Whatever the reason, attention to this error is important because you may sound like you are saying a different word than you are. Your listener will likely understand based on the context, but having to interpret what you are saying puts an increased cognitive load on the listener, and they may struggle to follow what you are saying as a result.
The pairs of consonant sounds are as follows:
voiceless: t voiced: d Examples: to, do
voiceless: p voiced: b Examples: poor, boor
voiceless: k voiced: g Examples: came, game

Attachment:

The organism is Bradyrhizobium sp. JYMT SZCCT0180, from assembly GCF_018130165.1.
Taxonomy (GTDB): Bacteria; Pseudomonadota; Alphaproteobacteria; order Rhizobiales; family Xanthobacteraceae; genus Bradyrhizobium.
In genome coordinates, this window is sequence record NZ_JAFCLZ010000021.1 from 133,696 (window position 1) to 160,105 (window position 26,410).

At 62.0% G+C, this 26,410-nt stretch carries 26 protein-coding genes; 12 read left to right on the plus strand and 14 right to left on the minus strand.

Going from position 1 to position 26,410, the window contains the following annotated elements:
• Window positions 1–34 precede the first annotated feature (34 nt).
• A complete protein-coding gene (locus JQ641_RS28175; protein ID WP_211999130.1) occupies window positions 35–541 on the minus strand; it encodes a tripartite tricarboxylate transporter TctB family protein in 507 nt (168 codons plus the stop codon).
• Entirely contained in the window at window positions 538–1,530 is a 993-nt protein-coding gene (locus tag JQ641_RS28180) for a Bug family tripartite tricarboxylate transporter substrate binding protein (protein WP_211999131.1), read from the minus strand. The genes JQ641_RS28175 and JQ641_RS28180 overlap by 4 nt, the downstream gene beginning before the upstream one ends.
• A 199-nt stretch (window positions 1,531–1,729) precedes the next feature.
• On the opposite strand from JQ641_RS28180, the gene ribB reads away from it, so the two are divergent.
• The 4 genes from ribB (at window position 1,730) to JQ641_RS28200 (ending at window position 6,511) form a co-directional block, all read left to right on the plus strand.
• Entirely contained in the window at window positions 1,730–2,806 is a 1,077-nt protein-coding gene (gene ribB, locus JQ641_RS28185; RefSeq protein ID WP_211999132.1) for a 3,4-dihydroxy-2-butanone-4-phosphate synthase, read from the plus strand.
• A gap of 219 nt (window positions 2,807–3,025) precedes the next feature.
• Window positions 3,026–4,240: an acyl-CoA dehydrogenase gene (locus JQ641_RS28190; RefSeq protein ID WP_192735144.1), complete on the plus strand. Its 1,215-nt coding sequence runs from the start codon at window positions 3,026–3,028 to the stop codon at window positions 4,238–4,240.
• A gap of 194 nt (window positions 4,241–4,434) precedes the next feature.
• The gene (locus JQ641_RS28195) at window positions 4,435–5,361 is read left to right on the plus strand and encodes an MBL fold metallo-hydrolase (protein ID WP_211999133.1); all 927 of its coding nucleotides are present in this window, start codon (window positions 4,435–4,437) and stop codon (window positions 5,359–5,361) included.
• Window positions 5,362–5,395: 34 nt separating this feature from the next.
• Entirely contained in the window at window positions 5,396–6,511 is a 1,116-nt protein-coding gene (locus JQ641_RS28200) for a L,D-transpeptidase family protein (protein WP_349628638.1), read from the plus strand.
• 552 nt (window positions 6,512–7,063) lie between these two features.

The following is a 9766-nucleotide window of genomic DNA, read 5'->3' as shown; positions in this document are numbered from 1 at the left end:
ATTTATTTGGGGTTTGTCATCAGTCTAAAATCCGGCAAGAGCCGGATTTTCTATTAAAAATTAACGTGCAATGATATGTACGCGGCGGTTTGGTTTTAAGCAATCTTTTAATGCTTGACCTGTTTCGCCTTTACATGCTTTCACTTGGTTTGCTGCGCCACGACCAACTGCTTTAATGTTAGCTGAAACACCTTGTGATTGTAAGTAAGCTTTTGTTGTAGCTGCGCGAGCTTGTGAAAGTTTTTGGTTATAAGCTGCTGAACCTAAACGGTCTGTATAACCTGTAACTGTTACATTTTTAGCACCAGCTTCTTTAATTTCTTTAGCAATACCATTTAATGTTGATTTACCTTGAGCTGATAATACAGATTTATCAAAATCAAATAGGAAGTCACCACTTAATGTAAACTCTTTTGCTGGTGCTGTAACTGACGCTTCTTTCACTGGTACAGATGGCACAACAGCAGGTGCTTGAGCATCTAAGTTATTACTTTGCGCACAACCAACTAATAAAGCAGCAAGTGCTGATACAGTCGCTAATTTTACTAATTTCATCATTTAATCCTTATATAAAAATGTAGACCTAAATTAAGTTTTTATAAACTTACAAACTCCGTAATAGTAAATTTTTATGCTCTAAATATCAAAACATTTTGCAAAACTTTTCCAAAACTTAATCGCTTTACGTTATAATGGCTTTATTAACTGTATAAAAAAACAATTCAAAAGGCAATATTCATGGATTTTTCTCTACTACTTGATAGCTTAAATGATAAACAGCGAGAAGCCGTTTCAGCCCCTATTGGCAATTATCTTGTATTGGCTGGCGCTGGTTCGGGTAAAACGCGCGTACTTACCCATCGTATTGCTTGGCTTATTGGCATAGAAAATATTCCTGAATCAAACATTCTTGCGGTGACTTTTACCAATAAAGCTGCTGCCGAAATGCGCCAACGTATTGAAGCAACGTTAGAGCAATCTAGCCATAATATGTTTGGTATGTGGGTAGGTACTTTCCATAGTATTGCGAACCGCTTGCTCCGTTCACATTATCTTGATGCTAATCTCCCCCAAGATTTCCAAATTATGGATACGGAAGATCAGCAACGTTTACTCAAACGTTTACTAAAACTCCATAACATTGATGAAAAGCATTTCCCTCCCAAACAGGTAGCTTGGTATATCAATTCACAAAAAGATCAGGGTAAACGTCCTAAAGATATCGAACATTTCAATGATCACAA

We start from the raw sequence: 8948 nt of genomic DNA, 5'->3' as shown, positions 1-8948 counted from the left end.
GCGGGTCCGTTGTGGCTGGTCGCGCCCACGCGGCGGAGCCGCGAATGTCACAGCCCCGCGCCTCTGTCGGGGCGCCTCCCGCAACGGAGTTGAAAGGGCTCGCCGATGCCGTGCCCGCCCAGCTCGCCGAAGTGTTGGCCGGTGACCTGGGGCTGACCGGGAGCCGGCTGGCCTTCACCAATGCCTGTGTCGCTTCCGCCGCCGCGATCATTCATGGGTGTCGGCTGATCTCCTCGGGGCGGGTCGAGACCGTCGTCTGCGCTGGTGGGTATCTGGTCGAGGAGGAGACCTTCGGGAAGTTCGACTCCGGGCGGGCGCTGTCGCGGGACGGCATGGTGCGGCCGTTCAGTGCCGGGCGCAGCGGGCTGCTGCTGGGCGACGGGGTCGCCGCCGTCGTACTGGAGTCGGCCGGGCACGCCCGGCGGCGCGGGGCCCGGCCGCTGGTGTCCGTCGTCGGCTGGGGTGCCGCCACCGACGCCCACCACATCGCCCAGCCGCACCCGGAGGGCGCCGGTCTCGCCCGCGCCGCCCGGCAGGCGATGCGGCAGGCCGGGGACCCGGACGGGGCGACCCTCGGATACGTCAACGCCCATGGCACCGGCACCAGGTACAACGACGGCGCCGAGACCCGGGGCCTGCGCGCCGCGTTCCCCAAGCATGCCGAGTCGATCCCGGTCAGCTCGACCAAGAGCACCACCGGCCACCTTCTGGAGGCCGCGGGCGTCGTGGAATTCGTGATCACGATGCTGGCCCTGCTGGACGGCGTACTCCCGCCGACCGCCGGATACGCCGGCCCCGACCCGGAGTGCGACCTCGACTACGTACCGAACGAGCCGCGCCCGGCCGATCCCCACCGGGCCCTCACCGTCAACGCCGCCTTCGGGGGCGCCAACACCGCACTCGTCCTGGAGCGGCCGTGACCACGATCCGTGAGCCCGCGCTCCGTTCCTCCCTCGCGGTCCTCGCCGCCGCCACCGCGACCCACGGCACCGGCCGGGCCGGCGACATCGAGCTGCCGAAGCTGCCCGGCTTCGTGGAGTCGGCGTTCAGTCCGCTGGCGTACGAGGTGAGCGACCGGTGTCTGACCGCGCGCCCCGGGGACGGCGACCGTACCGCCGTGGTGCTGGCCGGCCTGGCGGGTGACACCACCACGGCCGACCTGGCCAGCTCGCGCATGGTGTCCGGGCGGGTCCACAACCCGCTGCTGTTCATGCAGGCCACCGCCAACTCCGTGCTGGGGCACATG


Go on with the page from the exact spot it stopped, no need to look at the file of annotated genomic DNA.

voiceless: f voiced: v Examples: fan, van
voiceless: s voiced: z Examples: sip, zip
voiceless: sh voiced: zh Examples: mesh, measure
voiceless: ch voiced: j Examples: choke, joke
voiceless: th (IPA /θ/) voiced th (IPA /ð/) Examples: thigh, thy
One helpful way to ensure you are pronouncing the final consonant with the correct voicing is to lengthen the vowel sound before the voiced consonant. For example, when we say the word "bead," we hold the vowel ee for a little step down because the "d" is voiced. When we say the word "beat" we don't hold the vowel ee for any additional length. Listen to the pairs below and try making a longer vowel and voiced sound to end the word. Then try some of the words in the list on your own.